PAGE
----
From Lebanon to Saskatchewan: Nadine Track exhibits her photos of the Waterhen Lake Cree

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track-Edit-5PRINTNadine Track was born in Lebanon at the height of a long civil war. Working as a first-aid worker, she picked up her camera to capture moments of this experience as a way to make sense of what was happening around her.

A decade ago, Track packed up and moved to Quebec. Six years later she enrolled at Collège Marsan to learn digital photography, having already eared a degree in Communication Arts from Saint Joseph University in Beirut. Three years ago, she started her career as a professional photographer shooting portraits, commercial advertising and fashion.

Track started thinking about a new project focussing on First Nations people in Canada. She had heard of a Cree community in Saskatchewan that was willing to let her shoot her photo study. Before starting her project she spent two weeks in the community to learn more about the residents, their culture and their spiritual values.

track-fprintWhen asked why she was so interested in the Cree, Track said, “When I lived in Lebanon, we learned about the Native people of North America, and I became interested in their culture, spirituality and honest way of living. I formed a romanticized and mystical illusion about who these Native people were. But when I arrived in Canada, I found a different reality.”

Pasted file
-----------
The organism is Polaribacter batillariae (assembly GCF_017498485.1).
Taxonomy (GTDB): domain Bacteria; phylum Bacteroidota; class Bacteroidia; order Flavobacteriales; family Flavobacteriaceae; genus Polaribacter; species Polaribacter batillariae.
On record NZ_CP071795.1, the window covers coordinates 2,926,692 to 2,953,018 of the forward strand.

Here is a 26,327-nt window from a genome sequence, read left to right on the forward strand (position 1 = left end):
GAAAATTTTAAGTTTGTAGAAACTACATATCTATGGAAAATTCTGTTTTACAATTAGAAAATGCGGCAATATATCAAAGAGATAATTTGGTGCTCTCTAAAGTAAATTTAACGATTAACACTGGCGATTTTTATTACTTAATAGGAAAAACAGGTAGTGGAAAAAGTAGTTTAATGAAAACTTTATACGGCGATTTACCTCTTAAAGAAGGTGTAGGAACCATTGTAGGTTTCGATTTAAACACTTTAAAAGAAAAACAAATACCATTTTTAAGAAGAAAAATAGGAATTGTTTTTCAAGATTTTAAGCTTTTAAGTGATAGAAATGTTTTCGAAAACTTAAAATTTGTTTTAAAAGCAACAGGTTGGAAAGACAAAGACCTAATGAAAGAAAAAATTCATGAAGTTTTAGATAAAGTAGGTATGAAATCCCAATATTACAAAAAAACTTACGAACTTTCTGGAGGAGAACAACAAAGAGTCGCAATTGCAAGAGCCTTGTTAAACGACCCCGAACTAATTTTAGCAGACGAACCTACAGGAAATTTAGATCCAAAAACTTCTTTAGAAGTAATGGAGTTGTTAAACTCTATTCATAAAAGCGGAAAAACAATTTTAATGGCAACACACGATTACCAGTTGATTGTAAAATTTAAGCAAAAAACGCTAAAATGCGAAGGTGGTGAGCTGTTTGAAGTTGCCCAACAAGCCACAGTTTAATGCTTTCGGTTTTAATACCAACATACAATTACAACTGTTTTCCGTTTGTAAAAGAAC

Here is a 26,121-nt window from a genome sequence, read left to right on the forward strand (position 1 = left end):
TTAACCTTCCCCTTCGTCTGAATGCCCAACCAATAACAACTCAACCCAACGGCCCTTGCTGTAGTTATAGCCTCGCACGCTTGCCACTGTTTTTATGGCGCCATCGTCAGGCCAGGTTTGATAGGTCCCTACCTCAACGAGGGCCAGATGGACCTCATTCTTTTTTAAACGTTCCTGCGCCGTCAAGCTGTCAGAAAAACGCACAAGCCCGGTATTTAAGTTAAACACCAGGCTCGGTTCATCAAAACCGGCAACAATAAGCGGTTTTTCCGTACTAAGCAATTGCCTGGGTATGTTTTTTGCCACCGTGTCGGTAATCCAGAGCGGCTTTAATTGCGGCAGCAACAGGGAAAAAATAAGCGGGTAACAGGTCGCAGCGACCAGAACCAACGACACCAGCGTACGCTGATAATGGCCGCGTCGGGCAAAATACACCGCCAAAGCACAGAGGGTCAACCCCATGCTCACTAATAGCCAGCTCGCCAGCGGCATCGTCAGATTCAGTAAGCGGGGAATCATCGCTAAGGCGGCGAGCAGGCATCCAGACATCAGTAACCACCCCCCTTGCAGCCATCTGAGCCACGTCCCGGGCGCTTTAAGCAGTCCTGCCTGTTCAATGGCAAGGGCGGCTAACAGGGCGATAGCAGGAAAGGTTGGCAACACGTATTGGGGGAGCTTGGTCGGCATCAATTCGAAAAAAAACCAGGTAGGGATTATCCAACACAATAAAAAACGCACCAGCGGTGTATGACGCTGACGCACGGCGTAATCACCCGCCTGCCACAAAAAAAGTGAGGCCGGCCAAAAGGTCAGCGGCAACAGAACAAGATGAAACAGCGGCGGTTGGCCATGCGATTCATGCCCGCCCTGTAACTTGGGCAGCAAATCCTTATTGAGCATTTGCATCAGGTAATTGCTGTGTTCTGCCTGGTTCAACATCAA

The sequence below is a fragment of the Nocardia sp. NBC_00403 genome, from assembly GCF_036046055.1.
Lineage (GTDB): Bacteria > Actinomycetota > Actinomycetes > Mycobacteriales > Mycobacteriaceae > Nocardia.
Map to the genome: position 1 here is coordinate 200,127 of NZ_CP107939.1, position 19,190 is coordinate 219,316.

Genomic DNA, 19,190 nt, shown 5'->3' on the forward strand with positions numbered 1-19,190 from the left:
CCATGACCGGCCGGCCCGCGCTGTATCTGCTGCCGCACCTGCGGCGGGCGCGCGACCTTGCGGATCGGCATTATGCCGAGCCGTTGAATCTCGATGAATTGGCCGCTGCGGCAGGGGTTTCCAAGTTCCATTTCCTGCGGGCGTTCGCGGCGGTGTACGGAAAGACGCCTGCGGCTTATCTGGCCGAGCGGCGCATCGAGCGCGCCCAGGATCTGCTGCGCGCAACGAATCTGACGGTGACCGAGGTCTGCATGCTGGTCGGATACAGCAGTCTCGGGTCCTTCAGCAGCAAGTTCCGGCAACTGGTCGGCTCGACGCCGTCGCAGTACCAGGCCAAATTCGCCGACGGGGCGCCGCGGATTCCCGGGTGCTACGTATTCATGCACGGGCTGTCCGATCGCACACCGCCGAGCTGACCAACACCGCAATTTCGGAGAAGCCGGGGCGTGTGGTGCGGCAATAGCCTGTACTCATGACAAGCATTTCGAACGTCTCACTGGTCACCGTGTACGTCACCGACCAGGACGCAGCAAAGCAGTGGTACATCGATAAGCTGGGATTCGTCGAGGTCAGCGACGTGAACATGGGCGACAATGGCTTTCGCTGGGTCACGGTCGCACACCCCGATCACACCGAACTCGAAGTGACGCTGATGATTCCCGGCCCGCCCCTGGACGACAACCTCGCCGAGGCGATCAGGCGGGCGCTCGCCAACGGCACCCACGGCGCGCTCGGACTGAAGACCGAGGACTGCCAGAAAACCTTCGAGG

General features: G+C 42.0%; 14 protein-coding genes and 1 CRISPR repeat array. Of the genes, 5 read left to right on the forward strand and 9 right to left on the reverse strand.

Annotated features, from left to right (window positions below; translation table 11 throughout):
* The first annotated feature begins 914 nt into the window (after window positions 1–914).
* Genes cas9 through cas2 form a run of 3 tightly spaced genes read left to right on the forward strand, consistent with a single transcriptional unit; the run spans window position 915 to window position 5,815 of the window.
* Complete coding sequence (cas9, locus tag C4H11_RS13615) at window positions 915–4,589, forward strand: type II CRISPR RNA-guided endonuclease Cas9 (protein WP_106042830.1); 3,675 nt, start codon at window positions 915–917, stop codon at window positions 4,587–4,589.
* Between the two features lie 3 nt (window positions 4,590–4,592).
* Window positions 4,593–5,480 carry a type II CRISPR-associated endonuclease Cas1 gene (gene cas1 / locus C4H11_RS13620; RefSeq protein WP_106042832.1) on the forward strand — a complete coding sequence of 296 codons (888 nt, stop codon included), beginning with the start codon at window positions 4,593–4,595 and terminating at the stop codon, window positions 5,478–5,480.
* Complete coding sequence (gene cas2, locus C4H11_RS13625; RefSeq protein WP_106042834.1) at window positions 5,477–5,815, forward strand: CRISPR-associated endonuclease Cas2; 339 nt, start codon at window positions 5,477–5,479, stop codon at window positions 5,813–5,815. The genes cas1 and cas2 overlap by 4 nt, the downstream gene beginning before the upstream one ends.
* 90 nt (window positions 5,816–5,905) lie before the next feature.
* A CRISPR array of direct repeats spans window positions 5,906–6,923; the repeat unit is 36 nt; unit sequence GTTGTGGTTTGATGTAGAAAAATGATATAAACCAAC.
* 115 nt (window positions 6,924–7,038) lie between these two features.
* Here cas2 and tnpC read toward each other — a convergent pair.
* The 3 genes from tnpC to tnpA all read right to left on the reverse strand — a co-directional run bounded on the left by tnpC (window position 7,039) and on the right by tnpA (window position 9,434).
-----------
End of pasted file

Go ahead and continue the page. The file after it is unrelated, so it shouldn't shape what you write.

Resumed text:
Asked why she photographed the Cree in Saskatchewan and not Quebec, Track confessed, “I didn’t know there were Cree people in Quebec.” She added that her experience as an immigrant to Canada made it easier and more comfortable to relate to the people of Waterhen Lake.

Track’s latest exhibit, “Limited Edition Of Cree Tribe Portraits on Metal
with Special Lighting Effects”, a series of portraits of the Waterhen Lake First Nation Cree, was mounted in Montreal September 26.

This collection of seven large-format photographs (1.8 m x 1.3 m x 2 mm) are printed on Dibond Silver based professional-grade large-format aluminum sheets. This technique of printing is the same as sign printing. For a better look at the extra dimension the metal gives these photographs, check out

Track’s photoshopped images are enhanced by multiple layers of each exposure. This technique gives each photo a textured, painting-like quality. The use of the aluminium to print the photographs gives them a deeper dimension, if the right lighting is used. Is this technique practical? Maybe not, but if you had the right lights in your home, office or lobby, they come alive. The other advantage about developing photographs in this way is that the prints resist being damaged.

Taking the time to understand the person, their culture and who they are, Track brings out who the person in her portraits. There is rawness and a spiritual feeling, when looking at each of these photos. At times you can move inside the image, and lose yourself. Everything was well thought out when doing these portraits – the mood, the lighting, the costumes, the location and thee technique.

Track thanks Montreal businessman Dmitri Boudovitch for helping put the exhibit together. Her photographs will be touring several the upcoming First Nation events.


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